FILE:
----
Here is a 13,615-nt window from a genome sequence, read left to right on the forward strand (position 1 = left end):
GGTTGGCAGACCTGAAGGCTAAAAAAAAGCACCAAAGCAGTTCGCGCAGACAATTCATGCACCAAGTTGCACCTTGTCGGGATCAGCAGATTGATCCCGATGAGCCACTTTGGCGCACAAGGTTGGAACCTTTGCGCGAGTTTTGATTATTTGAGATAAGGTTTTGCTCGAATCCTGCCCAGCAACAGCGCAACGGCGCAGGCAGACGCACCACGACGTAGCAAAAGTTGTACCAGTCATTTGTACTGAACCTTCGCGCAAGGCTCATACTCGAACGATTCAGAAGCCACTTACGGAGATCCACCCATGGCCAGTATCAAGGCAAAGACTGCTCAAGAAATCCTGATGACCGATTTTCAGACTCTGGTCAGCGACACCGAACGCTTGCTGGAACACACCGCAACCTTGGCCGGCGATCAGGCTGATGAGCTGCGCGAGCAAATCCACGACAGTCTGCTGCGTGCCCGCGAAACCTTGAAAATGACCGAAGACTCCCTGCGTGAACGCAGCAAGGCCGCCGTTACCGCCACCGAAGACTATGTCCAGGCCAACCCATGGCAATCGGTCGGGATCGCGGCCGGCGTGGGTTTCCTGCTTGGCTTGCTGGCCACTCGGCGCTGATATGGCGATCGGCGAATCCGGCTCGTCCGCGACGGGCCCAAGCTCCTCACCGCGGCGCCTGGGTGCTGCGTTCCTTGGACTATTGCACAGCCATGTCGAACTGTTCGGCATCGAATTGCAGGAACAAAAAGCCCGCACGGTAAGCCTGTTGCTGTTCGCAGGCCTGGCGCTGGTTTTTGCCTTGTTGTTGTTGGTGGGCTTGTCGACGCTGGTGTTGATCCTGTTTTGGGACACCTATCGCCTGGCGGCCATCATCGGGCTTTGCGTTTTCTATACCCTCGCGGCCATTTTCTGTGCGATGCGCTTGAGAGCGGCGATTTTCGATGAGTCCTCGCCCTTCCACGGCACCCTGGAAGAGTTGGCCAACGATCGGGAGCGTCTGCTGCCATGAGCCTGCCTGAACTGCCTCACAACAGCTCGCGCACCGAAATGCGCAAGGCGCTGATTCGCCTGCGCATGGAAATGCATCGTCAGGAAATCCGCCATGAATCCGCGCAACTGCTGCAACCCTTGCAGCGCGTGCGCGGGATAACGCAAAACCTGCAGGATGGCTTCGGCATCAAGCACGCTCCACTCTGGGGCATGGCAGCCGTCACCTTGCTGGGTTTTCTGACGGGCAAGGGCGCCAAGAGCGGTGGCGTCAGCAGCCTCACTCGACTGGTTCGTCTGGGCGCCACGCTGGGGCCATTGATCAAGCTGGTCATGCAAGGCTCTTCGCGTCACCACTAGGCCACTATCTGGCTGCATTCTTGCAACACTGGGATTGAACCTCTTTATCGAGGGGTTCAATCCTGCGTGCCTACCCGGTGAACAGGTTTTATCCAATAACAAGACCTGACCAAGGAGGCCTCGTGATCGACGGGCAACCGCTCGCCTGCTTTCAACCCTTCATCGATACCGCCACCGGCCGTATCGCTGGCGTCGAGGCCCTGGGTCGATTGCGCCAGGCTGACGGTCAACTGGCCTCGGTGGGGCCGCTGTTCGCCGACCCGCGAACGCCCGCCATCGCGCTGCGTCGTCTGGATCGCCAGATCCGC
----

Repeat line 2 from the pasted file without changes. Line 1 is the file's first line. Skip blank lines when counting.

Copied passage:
GGTTGGCAGACCTGAAGGCTAAAAAAAAGCACCAAAGCAGTTCGCGCAGACAATTCATGCACCAAGTTGCACCTTGTCGGGATCAGCAGATTGATCCCGATGAGCCACTTTGGCGCACAAGGTTGGAACCTTTGCGCGAGTTTTGATTATTTGAGATAAGGTTTTGCTCGAATCCTGCCCAGCAACAGCGCAACGGCGCAGGCAGACGCACCACGACGTAGCAAAAGTTGTACCAGTCATTTGTACTGAACCTTCGCGCAAGGCTCATACTCGAACGATTCAGAAGCCACTTACGGAGATCCACCCATGGCCAGTATCAAGGCAAAGACTGCTCAAGAAATCCTGATGACCGATTTTCAGACTCTGGTCAGCGACACCGAACGCTTGCTGGAACACACCGCAACCTTGGCCGGCGATCAGGCTGATGAGCTGCGCGAGCAAATCCACGACAGTCTGCTGCGTGCCCGCGAAACCTTGAAAATGACCGAAGACTCCCTGCGTGAACGCAGCAAGGCCGCCGTTACCGCCACCGAAGACTATGTCCAGGCCAACCCATGGCAATCGGTCGGGATCGCGGCCGGCGTGGGTTTCCTGCTTGGCTTGCTGGCCACTCGGCGCTGATATGGCGATCGGCGAATCCGGCTCGTCCGCGACGGGCCCAAGCTCCTCACCGCGGCGCCTGGGTGCTGCGTTCCTTGGACTATTGCACAGCCATGTCGAACTGTTCGGCATCGAATTGCAGGAACAAAAAGCCCGCACGGTAAGCCTGTTGCTGTTCGCAGGCCTGGCGCTGGTTTTTGCCTTGTTGTTGTTGGTGGGCTTGTCGACGCTGGTGTTGATCCTGTTTTGGGACACCTATCGCCTGGCGGCCATCATCGGGCTTTGCGTTTTCTATACCCTCGCGGCCATTTTCTGTGCGATGCGCTTGAGAGCGGCGATTTTCGATGAGTCCTCGCCCTTCCACGGCACCCTGGAAGAGTTGGCCAACGATCGGGAGCGTCTGCTGCCATGAGCCTGCCTGAACTGCCTCACAACAGCTCGCGCACCGAAATGCGCAAGGCGCTGATTCGCCTGCGCATGGAAATGCATCGTCAGGAAATCCGCCATGAATCCGCGCAACTGCTGCAACCCTTGCAGCGCGTGCGCGGGATAACGCAAAACCTGCAGGATGGCTTCGGCATCAAGCACGCTCCACTCTGGGGCATGGCAGCCGTCACCTTGCTGGGTTTTCTGACGGGCAAGGGCGCCAAGAGCGGTGGCGTCAGCAGCCTCACTCGACTGGTTCGTCTGGGCGCCACGCTGGGGCCATTGATCAAGCTGGTCATGCAAGGCTCTTCGCGTCACCACTAGGCCACTATCTGGCTGCATTCTTGCAACACTGGGATTGAACCTCTTTATCGAGGGGTTCAATCCTGCGTGCCTACCCGGTGAACAGGTTTTATCCAATAACAAGACCTGACCAAGGAGGCCTCGTGATCGACGGGCAACCGCTCGCCTGCTTTCAACCCTTCATCGATACCGCCACCGGCCGTATCGCTGGCGTCGAGGCCCTGGGTCGATTGCGCCAGGCTGACGGTCAACTGGCCTCGGTGGGGCCGCTGTTCGCCGACCCGCGAACGCCCGCCATCGCGCTGCGTCGTCTGGATCGCCAGATCCGC